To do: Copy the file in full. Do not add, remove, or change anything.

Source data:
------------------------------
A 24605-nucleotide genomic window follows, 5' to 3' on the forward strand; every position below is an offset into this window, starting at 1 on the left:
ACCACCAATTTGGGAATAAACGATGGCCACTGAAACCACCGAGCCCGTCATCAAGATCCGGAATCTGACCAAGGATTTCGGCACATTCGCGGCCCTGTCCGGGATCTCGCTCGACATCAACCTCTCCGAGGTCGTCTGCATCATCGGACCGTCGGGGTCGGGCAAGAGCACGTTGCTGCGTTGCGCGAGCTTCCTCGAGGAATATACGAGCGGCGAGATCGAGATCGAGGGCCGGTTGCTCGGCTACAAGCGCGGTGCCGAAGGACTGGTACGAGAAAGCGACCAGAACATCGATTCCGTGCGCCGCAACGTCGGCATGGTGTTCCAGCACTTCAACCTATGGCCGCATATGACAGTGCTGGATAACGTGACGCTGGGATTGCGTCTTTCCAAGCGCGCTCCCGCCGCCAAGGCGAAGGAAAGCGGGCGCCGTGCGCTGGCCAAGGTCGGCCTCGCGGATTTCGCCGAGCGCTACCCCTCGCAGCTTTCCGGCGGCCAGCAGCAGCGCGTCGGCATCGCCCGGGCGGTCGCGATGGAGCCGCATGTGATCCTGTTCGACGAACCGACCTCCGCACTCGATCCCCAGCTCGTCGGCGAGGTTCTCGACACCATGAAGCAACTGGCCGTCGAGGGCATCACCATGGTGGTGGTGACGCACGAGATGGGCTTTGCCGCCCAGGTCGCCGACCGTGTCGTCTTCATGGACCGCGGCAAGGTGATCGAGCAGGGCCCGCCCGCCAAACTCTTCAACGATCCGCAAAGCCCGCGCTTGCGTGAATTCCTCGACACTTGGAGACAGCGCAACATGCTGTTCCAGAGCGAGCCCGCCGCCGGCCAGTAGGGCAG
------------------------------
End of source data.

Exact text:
A 24605-nucleotide genomic window follows, 5' to 3' on the forward strand; every position below is an offset into this window, starting at 1 on the left:
ACCACCAATTTGGGAATAAACGATGGCCACTGAAACCACCGAGCCCGTCATCAAGATCCGGAATCTGACCAAGGATTTCGGCACATTCGCGGCCCTGTCCGGGATCTCGCTCGACATCAACCTCTCCGAGGTCGTCTGCATCATCGGACCGTCGGGGTCGGGCAAGAGCACGTTGCTGCGTTGCGCGAGCTTCCTCGAGGAATATACGAGCGGCGAGATCGAGATCGAGGGCCGGTTGCTCGGCTACAAGCGCGGTGCCGAAGGACTGGTACGAGAAAGCGACCAGAACATCGATTCCGTGCGCCGCAACGTCGGCATGGTGTTCCAGCACTTCAACCTATGGCCGCATATGACAGTGCTGGATAACGTGACGCTGGGATTGCGTCTTTCCAAGCGCGCTCCCGCCGCCAAGGCGAAGGAAAGCGGGCGCCGTGCGCTGGCCAAGGTCGGCCTCGCGGATTTCGCCGAGCGCTACCCCTCGCAGCTTTCCGGCGGCCAGCAGCAGCGCGTCGGCATCGCCCGGGCGGTCGCGATGGAGCCGCATGTGATCCTGTTCGACGAACCGACCTCCGCACTCGATCCCCAGCTCGTCGGCGAGGTTCTCGACACCATGAAGCAACTGGCCGTCGAGGGCATCACCATGGTGGTGGTGACGCACGAGATGGGCTTTGCCGCCCAGGTCGCCGACCGTGTCGTCTTCATGGACCGCGGCAAGGTGATCGAGCAGGGCCCGCCCGCCAAACTCTTCAACGATCCGCAAAGCCCGCGCTTGCGTGAATTCCTCGACACTTGGAGACAGCGCAACATGCTGTTCCAGAGCGAGCCCGCCGCCGGCCAGTAGGGCAG